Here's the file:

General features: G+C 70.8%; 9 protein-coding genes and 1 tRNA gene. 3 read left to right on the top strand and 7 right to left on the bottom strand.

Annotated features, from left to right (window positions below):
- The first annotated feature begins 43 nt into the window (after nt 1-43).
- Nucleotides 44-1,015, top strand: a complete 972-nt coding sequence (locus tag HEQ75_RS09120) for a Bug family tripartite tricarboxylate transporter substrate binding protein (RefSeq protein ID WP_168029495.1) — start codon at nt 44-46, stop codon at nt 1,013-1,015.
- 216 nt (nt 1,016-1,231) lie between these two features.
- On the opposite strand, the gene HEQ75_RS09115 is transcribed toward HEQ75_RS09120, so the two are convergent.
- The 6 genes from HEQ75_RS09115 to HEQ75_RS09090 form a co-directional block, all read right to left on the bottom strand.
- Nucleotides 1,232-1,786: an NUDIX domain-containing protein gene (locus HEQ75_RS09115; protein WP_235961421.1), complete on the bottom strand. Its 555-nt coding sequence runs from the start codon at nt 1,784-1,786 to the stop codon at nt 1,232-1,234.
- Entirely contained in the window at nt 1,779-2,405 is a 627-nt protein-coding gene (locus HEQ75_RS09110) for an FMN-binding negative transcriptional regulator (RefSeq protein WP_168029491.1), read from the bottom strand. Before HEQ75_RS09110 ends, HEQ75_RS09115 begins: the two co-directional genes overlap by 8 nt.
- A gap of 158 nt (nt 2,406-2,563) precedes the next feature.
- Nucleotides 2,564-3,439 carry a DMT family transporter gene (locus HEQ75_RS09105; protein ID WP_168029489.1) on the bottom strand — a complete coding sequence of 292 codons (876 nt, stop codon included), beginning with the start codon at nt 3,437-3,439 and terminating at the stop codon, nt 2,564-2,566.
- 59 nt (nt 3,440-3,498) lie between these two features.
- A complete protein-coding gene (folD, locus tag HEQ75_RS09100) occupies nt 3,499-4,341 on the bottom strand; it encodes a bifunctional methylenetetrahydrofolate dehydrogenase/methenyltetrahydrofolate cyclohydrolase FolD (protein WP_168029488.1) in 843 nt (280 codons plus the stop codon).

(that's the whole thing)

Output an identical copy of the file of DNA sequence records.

General features: G+C 70.8%; 9 protein-coding genes and 1 tRNA gene. 3 read left to right on the top strand and 7 right to left on the bottom strand.

Annotated features, from left to right (window positions below):
- The first annotated feature begins 43 nt into the window (after nt 1-43).
- Nucleotides 44-1,015, top strand: a complete 972-nt coding sequence (locus tag HEQ75_RS09120) for a Bug family tripartite tricarboxylate transporter substrate binding protein (RefSeq protein ID WP_168029495.1) — start codon at nt 44-46, stop codon at nt 1,013-1,015.
- 216 nt (nt 1,016-1,231) lie between these two features.
- On the opposite strand, the gene HEQ75_RS09115 is transcribed toward HEQ75_RS09120, so the two are convergent.
- The 6 genes from HEQ75_RS09115 to HEQ75_RS09090 form a co-directional block, all read right to left on the bottom strand.
- Nucleotides 1,232-1,786: an NUDIX domain-containing protein gene (locus HEQ75_RS09115; protein WP_235961421.1), complete on the bottom strand. Its 555-nt coding sequence runs from the start codon at nt 1,784-1,786 to the stop codon at nt 1,232-1,234.
- Entirely contained in the window at nt 1,779-2,405 is a 627-nt protein-coding gene (locus HEQ75_RS09110) for an FMN-binding negative transcriptional regulator (RefSeq protein WP_168029491.1), read from the bottom strand. Before HEQ75_RS09110 ends, HEQ75_RS09115 begins: the two co-directional genes overlap by 8 nt.
- A gap of 158 nt (nt 2,406-2,563) precedes the next feature.
- Nucleotides 2,564-3,439 carry a DMT family transporter gene (locus HEQ75_RS09105; protein ID WP_168029489.1) on the bottom strand — a complete coding sequence of 292 codons (876 nt, stop codon included), beginning with the start codon at nt 3,437-3,439 and terminating at the stop codon, nt 2,564-2,566.
- 59 nt (nt 3,440-3,498) lie between these two features.
- A complete protein-coding gene (folD, locus tag HEQ75_RS09100) occupies nt 3,499-4,341 on the bottom strand; it encodes a bifunctional methylenetetrahydrofolate dehydrogenase/methenyltetrahydrofolate cyclohydrolase FolD (protein WP_168029488.1) in 843 nt (280 codons plus the stop codon).